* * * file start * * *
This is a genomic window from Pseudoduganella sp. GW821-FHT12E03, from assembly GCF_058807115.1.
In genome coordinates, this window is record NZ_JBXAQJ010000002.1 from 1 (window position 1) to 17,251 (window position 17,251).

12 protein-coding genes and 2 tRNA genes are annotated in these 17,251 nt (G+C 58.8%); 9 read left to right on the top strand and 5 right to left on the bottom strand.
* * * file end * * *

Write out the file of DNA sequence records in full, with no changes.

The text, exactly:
This is a genomic window from Pseudoduganella sp. GW821-FHT12E03, from assembly GCF_058807115.1.
In genome coordinates, this window is record NZ_JBXAQJ010000002.1 from 1 (window position 1) to 17,251 (window position 17,251).

12 protein-coding genes and 2 tRNA genes are annotated in these 17,251 nt (G+C 58.8%); 9 read left to right on the top strand and 5 right to left on the bottom strand.